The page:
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Pawn Center Types


Academic year: 2021

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Pawn Center Types

Definitions: The following sections provide definitions for the main terms used in this document. PAWN CENTER:

For purposes of this discussion, I am defining the “Pawn Center” as being the sixteen squares as shown in Figure 1.

Figure 1: The Pawn Center RAM:

Two opposing pawns directly facing each other in the “Pawn Center” as shown in Figure 2a and 2b.



At the start of the game, there are a total of 8 pawns in the four “Pawn Center” files, or 4 “Central Pairs” of pawns. As the center pawns get exchanged, the number of central pairs decreases, but the number of central pair exchanges increases.


Normally “Central Pawns” are exchanged in pairs. Initially there are no pair exchanges, but as the number of central pawns gets exchanged the “central pair exchange” number increases. So, there can be between 0 and 4 central pawn exchanges.

NOTE: Occasionally only one pawn gets exchanged. In the case where only one pawn is exchanged, it counts as a full pair exchange for the side that is missing the pawn. However, for the side not missing the pawn it is not counted as a pair exchange.

Central Pairs Exchanged (Priority)

Central RAMS

0 1 2+

0 Dynamic Dynamic Closed

1 Mobile Mobile Closed

2+ Open Fixed Closed

Table 1: Center Types

Figure 3: The Closed Center (2 rams; 0 central Pawn Exchanges)

1. Closed centre: When the centre is blocked and cannot open easily, you have more time to organize your pieces. The play will occur on the flanks of the board. Your chess strategy would then be to optimize the placement of your pieces and prepare to occupy any file that may open up. In blocked positions, control of an open file is often a useful advantage.


a) Attacker: Use your pawns; create a pawn break to open lines on the side where you have a space advantage and attack with the major pieces; OR attack the head of the opponent’s pawn chain.

b) Defender: Use your pawns to counter-attack on the other side of the board

Figure 4: The Open Center (0 Rams; 2 Central Pawn Exchanges)

2. Open centre: An open centre demands that your chess strategy is to have very active pieces. In a situation where the centre is open but your pieces are placed passively, you will lose quickly. Positional weaknesses away from the focus of attack are often not so important in open

positions, since a well conducted attack would decide the outcome of the game tactically before the weakness can be exploited by the opponent. For example, a position with an isolated centre pawn often has the player with the “weak” isolated pawn gaining compensation in the form of open lines for his/her pieces to attack the King. Many pawn sacrifices are also based on this same strategic principle.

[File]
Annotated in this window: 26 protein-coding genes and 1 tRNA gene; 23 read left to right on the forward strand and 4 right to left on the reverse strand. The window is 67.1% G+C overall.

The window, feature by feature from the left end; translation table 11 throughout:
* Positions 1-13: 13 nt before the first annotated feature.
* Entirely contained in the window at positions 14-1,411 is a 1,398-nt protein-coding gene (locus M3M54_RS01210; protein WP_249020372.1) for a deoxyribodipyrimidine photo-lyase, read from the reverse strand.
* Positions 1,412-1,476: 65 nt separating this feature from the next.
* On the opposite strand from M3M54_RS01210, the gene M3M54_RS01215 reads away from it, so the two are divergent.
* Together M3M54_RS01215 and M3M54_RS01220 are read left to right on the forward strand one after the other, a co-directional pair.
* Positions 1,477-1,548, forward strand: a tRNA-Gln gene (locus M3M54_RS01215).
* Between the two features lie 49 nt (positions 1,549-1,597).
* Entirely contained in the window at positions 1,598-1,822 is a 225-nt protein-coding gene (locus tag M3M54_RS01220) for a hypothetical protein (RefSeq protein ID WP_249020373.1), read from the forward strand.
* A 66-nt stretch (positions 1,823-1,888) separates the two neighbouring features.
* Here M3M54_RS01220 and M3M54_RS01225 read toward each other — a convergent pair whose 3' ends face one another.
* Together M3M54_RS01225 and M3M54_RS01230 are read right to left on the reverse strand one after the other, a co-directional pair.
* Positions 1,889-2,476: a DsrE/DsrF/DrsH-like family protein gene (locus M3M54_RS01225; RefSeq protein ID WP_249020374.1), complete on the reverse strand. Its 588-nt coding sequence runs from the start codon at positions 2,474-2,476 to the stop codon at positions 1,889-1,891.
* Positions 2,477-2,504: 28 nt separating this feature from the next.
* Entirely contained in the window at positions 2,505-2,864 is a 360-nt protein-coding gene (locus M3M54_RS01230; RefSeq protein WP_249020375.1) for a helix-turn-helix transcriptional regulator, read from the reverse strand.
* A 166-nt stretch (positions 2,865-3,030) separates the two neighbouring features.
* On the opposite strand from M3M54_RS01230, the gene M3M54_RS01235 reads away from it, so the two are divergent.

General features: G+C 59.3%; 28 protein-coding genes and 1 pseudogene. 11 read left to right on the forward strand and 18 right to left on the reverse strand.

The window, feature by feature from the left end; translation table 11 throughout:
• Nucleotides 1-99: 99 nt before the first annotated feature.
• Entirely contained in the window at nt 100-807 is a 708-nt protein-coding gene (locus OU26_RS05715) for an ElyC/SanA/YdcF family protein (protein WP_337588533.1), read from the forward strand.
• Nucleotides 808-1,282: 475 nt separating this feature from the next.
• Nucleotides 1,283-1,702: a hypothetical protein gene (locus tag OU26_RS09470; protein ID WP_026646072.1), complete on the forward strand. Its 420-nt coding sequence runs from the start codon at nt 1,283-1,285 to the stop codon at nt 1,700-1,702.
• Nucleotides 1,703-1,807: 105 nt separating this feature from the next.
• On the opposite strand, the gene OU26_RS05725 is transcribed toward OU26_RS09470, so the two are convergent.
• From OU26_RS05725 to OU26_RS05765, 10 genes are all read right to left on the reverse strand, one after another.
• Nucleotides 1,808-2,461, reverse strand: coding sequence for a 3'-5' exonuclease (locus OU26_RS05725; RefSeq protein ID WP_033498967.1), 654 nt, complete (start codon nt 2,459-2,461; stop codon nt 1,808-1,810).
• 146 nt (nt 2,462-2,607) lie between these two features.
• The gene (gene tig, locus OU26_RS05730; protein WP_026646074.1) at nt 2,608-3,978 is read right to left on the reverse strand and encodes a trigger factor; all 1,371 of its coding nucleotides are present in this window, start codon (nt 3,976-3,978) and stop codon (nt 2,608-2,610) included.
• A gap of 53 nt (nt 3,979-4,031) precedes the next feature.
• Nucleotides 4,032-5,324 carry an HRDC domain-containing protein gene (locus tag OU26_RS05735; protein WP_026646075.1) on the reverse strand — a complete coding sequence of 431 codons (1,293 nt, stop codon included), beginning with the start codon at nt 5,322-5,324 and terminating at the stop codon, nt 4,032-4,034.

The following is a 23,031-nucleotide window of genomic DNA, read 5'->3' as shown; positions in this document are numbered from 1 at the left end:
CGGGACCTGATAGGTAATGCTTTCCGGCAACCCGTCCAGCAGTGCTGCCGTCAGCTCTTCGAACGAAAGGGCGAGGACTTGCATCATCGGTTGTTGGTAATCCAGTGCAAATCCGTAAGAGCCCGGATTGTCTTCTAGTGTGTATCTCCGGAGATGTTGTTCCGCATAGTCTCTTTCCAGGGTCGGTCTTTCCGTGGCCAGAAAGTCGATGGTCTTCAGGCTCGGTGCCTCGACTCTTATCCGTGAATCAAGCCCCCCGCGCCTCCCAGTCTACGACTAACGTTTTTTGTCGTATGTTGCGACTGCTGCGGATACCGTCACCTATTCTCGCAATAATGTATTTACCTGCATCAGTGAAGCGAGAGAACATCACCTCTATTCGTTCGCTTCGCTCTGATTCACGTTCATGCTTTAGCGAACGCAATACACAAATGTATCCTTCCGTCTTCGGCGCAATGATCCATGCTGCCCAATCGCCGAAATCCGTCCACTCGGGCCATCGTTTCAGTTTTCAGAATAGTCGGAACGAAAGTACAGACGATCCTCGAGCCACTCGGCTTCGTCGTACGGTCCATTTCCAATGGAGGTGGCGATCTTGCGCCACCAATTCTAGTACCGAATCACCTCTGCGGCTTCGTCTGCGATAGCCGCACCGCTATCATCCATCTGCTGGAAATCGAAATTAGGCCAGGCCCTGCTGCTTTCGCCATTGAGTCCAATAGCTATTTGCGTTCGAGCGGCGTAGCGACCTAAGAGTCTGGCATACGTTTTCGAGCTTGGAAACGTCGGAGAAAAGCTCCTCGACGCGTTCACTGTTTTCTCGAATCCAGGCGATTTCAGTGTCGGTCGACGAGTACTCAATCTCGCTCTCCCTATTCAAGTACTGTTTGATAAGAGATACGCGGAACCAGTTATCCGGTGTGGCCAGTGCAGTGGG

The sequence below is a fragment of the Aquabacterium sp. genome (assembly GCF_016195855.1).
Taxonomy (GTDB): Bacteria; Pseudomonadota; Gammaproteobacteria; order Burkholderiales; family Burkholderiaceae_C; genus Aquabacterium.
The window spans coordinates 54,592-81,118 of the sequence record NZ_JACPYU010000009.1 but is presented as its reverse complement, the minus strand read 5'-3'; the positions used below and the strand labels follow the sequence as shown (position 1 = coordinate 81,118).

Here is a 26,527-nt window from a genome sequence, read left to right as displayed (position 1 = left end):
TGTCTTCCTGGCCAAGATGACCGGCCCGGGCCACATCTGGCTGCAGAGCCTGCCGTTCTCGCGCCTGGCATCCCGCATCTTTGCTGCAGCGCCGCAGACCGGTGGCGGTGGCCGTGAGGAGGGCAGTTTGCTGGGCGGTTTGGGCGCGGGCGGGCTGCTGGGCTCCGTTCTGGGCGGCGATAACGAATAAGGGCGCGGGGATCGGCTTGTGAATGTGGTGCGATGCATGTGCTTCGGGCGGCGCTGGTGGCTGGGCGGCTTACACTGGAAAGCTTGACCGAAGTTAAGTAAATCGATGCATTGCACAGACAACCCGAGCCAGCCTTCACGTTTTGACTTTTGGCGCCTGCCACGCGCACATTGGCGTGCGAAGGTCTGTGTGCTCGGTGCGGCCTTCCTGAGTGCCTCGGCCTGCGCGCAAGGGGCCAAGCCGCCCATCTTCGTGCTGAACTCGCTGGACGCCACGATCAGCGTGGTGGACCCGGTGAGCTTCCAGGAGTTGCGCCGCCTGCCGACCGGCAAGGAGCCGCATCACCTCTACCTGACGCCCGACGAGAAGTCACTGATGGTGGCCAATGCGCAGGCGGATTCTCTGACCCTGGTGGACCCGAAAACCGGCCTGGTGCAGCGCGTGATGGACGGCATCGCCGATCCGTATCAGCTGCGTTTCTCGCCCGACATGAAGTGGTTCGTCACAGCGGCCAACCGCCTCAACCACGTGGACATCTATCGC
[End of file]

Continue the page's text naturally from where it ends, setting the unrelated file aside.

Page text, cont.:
a) Attacker: Avoid moving pawns; you should try to occupy the center with pieces and use your pieces to provoke your opponent into making positional or tactical weaknesses. Then focus an attack on those weaknesses.

b) Defender: Avoid moving pawns because pawn moves can create weaknesses; Focus on a tactical refutation of your opponent's attack with pieces while trying to avoid creating any pawn weaknesses


Figure 5: The Dynamic Center (1 Ram; 0 Central Pawn Exchanges)

3. Dynamic centre: This simply means the situation in the centre is not yet clarified. In this case,

your chess strategy should firstly be to clarify the situation in the centre. Taking offensive actions

on either of the flanks whilst the centre situation is not yet clarified is often a mistake. If you attack on one of the flanks before the centre situation is clarified, a well-timed counterattack in

the centre could well prove your pieces to be offside and unable to sufficiently defend the

weaknesses you created in your own position.

a) Attacker: Try to force one's opponent into a pawn formation that he does not want to have. The formation depends upon the minor pieces each player has on the board; be careful about moving pawns on a wing.

b) Defender: Try to force one's opponent into a pawn formation that he does not want to have. The formation depends upon the minor pieces each player has on the board. If the opponent tries to attack on a wing, counter-attack in the center.


Figure 6: The Mobile Center (1 Ram; 1 Central Pawn Exchange)

4. Mobile centre: A mobile center is where you normally have a pawn chain containing at least two united pawns and your opponent has a maximum of one pawn in the center. In this case, your

chess strategy should be to advance your center pawns and create at least one passed pawn in the centre.

a) Attacker Objective: Try to advance the mobile pawns to gain more space and central domination; try to create a passed pawn

b) Defender Objective: Try to either destroy the pawn center or blockade it and prevent the opponent’s central pawns from advancing.


Figure 7: The Fixed Center (1 Ram; 2 Central Pawn Exchanges)

5. Fixed centre: With a fixed center, the pawn position in the center is held in a closely locked grip often consisting of a single RAM. The attacking side stations his pieces in and around the center and occupies the central field to the greatest possible extent. The defending side seeks to drive the enemy pieces away from the central field or to exchange them off.

a) Attacker: Move your pieces onto squares that are controlled by your central pawns; control the open files.

b) Defender: Drive the enemy pieces away from the center or exchange them off; challenge and fight for control for the open files

Now take a look at my Chess Pawn structures article and see if you can determine the Center types for each opening position. You may be surprised at how many openings are categorized as being either dynamic or mobile.


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